Pistacheos

Pistacheos

This picture is a bit of a departure for me since I don’t normally post images like this. It’s kind of a bokeh explosion with almost no clear focal point except for the one seed in the center (another thing I don’t do very often, incidentally) but I’m posting it here for a couple of reasons. You might have remembered a few posts in which I cautioned against shooting prime lenses wide open unless you really needed that crazy depth of field or light-gathering ability. Most lenses aren’t the sharpest when wide open, and the depth of field is often so shallow it’s downright unmanageable. Unfortunately, my trusty little (or giant, when you put it next to almost any modern camera) D200 is not the performer it once was and has this nasty habit of not stopping down the lens aperture on about one in five pictures. This means on any given photo session where I’m shooting with an aperture smaller than f/1.8 I’ll have several photos that are fine and then one that is completely washed out because the lens blades did not close properly.

To combat this problem I’ve started thinking of my lens as not just limited in focal length, but limited in aperture as well. By shooting at only f/1.8 I have had to consider things that would not normally be an issue, since I could just control depth of field or incoming light by stopping down my aperture a bit. It’s kind of ironic since I normally preach against using the widest possible aperture and yet, in some ways it’s what I’m stuck with.

This photo, then, is a result of such conditions. It’s a sprig of seeds on a Chinese Pistache tree caught in the afternoon sunlight, and what you see here is almost exactly what I set out to capture: one single seed in focus with the rest of the image a red and white tapestry of beautiful bokeh. In some ways I wish I could have made the foremost seed a little more accentuated since it’s kind of difficult to notice at first glance, but when dealing with non-macro lenses results like this are about as good as one can reasonably expect.

This is one of about 25 images I shot while moving the focusing ring on my lens back and forth and I quite like it partly because it’s kind of a unique composition for me but also because this is the first post of December and the colors evoke a sense of the coming Christmas season. A bit of foreshadowing, if you will. So while this might be a bit premature, let me close this post in turn with a bit of foreshadowing about Christ himself from the book of Deuteronomy:

The Lord thy God will raise up unto thee a Prophet from the midst of thee, of thy brethren, like unto me; unto him ye shall hearken; (18:15)

Comments

  1. Jacqueline says:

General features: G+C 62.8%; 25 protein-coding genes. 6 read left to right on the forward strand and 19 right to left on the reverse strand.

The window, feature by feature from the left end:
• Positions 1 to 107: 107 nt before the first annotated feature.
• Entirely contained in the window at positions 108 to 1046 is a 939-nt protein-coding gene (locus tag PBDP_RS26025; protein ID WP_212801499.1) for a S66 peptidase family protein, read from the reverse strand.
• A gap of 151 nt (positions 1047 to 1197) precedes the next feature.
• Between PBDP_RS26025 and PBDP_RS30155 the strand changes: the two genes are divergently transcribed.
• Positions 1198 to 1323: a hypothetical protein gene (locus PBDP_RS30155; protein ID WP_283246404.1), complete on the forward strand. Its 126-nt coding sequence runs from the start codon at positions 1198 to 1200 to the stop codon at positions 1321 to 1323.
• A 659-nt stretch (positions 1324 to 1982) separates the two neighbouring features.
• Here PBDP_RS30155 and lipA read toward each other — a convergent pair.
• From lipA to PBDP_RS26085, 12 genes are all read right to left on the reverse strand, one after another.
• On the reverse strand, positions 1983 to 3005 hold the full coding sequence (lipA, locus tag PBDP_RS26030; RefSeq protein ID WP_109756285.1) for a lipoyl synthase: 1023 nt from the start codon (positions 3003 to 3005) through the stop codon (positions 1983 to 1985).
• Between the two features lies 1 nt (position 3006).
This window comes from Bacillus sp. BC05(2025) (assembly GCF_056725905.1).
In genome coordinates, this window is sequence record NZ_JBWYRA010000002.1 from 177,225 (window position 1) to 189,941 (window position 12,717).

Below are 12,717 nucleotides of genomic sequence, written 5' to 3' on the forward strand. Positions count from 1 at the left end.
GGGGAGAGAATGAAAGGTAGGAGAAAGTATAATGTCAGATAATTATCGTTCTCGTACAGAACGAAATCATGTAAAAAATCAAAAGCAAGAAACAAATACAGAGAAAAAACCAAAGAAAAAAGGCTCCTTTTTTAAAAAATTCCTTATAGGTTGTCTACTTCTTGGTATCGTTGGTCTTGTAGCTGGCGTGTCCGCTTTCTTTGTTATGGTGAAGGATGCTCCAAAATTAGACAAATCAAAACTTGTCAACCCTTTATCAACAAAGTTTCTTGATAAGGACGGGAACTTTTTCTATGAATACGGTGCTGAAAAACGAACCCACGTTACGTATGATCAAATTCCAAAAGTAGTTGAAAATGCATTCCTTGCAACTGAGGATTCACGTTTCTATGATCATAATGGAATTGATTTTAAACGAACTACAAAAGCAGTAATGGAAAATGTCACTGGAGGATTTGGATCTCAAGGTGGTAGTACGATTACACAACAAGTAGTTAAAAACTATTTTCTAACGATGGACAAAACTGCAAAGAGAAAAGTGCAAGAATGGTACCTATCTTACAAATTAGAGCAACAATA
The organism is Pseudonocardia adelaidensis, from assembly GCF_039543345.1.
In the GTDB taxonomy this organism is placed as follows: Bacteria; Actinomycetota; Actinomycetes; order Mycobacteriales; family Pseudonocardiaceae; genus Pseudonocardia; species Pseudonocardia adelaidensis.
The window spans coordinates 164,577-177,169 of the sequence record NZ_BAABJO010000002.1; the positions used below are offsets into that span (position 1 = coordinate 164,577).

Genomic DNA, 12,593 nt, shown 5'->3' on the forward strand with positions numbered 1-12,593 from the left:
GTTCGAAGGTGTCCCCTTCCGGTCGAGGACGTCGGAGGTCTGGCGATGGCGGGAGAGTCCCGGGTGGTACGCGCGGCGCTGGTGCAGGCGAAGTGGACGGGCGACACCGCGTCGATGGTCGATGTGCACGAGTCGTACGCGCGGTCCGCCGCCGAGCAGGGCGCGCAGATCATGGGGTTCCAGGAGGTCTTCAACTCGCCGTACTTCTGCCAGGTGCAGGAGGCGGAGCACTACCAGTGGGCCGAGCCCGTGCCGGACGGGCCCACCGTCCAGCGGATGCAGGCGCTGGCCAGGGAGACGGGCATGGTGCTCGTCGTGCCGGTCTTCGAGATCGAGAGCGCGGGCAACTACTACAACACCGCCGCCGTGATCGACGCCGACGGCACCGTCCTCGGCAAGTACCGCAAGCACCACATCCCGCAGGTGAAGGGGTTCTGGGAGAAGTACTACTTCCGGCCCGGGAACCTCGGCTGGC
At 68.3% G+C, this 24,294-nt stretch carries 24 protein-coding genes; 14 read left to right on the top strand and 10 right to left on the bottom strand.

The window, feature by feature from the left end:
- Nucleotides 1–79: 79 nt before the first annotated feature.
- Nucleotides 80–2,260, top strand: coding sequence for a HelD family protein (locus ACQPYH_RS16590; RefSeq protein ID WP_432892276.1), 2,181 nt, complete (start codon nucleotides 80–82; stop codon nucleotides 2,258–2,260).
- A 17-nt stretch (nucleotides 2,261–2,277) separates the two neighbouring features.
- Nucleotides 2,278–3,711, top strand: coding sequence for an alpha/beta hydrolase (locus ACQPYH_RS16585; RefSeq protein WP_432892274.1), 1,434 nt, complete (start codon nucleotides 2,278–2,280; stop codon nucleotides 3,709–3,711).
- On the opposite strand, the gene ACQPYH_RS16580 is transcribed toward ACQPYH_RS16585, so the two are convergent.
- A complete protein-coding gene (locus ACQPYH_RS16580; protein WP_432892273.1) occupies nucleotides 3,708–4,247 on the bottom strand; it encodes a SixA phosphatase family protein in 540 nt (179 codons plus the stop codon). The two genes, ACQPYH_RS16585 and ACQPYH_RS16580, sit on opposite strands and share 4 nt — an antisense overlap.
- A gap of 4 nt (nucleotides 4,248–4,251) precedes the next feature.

Beautiful verse to put with it. And not premature at all, since it is Advent, after all! May we all truly hearken unto Him!

  2. Yes, I have had those issues with my 50 mm too! Thanks for the reminder! Still really enjoyed the colors!

    • Really? You have the same problem? Now that’s interesting. I figured it was just something weird about my camera and lens, but in a way it’s nice to know others have similar issues. Have you found anything that solved it?

  3. Simon —
    Enjoyed looking at this week’s photo. Normally, you don’t open your aperture to 1.8 or 1.4 for your photos. In fact, I have been learning from you that quite a bit of bokeh can be achieved by using f2.8. Now you shoot at f1.8!
    Other than that single seed, everything else is totally out of focus. The splash of light and color surrounding that seed is intriguing. Hmmm… would that not suggest that we be aware that, at wide apertures, our depth of field is very limited? Maybe one of the reasons we are told to focus on the subject’s eye? I will make it a point this weekend to work with my D7100 and my prime lenses set at f1.8 and f1.4.
    Finally, nice verse from Deuteronomy. Christ is risen!

    • You’re spot on about the wide apertures, David. I don’t like shooting at f/1.8 as a general rule because the depth of field is razor thin, but sometimes it’s worth it to get that nice blurry background! I’m sure you will get some good shots this weekend with the mild weather, and if you would ever be so inclined as to post them online (I use Flickr for my photos) I would love to see them :)

  4. Great photo, and perfect verse to set the tone for the holidays! Thanks for sharing with us!

  5. I’m glad to hear that you spent some time (25 shots) playing with it. I hate to think anyone is happy with a single click. The side lighting (even in the bokeh) creates a very dynamic out-of-focus area.

    • Thanks for your comments William, and if I’ve learned anything about photography in my life it’s that sometimes you need a ton of shots just to get one good one. Of course as a photographer yourself, I know this is a rule you surely know all too well :)

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